"Gathering Flowers"

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    Julius Stockfleth (1857 - 1935)

    Julius Stockfleth, marine and landscape painter, was born in Wyk auf
    Föhr, Schleswig-Holstein, on January 29, 1857, son of Friedrich August
    and Louise (Hansen) Stockfleth. His father was a ship joiner and sailor,
    and his mother was an "innkeeper for the suite of Christian VIII" of
    Denmark. The parents immigrated to the United States during the 1870s.
    Stockfleth's early artistic training occurred in Wyk, where he was
    apprenticed to a local painter.

    He immigrated to the United
    States in 1883 and settled in Galveston two years later. He listed
    himself as a portrait painter until he returned to Germany in 1907,
    where he continued his art career in Wyk until his death. He never
    married. During two decades in Texas, Stockfleth produced a valuable
    artistic record of historic Galveston. His paintings of the Galveston
    hurricane of 1900 are a valuable record. His contribution to Texas art
    is most notable in ship portraits. His first identifiable Texas work, a
    view of the Galveston wharves in 1885, is in the collection of the
    Rosenberg Library, Galveston, the only major public repository of his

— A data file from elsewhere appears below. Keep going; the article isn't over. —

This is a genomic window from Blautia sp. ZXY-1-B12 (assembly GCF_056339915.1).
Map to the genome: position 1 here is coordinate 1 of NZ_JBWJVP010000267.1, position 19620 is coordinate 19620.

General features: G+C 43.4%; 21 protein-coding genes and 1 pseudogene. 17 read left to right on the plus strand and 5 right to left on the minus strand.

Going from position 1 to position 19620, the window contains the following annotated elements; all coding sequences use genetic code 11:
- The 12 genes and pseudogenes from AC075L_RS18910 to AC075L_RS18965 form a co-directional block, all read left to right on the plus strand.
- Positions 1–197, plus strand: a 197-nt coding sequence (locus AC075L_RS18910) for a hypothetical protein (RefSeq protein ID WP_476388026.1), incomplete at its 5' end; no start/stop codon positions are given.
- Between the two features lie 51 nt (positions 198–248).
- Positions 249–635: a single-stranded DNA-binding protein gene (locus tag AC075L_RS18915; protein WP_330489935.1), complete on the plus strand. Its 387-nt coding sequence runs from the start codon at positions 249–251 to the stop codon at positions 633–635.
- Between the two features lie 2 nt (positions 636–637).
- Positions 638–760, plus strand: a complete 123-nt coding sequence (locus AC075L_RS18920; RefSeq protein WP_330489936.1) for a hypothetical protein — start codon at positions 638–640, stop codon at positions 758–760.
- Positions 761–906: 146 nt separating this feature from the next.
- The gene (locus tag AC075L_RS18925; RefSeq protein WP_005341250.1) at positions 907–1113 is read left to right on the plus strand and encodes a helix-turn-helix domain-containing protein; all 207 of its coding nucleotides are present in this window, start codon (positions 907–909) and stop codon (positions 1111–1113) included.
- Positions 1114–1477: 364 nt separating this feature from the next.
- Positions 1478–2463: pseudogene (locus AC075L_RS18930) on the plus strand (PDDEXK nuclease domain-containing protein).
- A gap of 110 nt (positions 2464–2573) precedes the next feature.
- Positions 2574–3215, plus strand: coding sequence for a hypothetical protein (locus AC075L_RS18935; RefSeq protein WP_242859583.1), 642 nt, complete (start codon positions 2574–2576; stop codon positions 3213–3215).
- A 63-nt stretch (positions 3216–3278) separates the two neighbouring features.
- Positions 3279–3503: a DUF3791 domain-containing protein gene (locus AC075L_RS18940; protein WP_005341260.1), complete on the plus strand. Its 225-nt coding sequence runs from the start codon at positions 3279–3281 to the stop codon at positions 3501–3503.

works in the United States. Although often viewed as naive in treatment,
    Stockfleth's paintings present bright colors and precise detail with
    clear representational images of old Galveston's ships, whether sailing
    vessels, steamers, freighters, fishing schooners, pilot boats, tugs,
    towboats, or barges. Other vessels that he depicted, such as clipper
    ships, racing yachts, and United States Navy battleships, may never have
    visited the port and were probably painted from photographs or prints.

    previous artist left as complete a picture of Galveston and western
    Gulf Coast shipping as did Stockfleth. Of particular historical interest
    was the series of paintings, some of which survive only in postcard
    reproductions, that documented the hurricane of September 8, 1900, which
    devastated Galveston and took more than 6,000 lives. Stockfleth painted
    scenes of the inundated streets and buildings destroyed by waves and
    wind. A later series pictured the new Galveston seawall, the causeway to
    the mainland, and grade-filling canals used in raising the level of the
    city after the storm. These works, along with his portraits and
    paintings of houses and a few Galveston Island landscapes, form a unique
    local record of Galveston at the turn of the century. Stockfleth died
    in Germany in 1935.

    BIBLIOGRAPHY: James Patrick McGuire, Julius
    Stockfleth (San Antonio: Trinity University Press, 1976). Pauline A.
    Pinckney, Painting in Texas: The Nineteenth Century (Austin: University
    of Texas Press, 1967).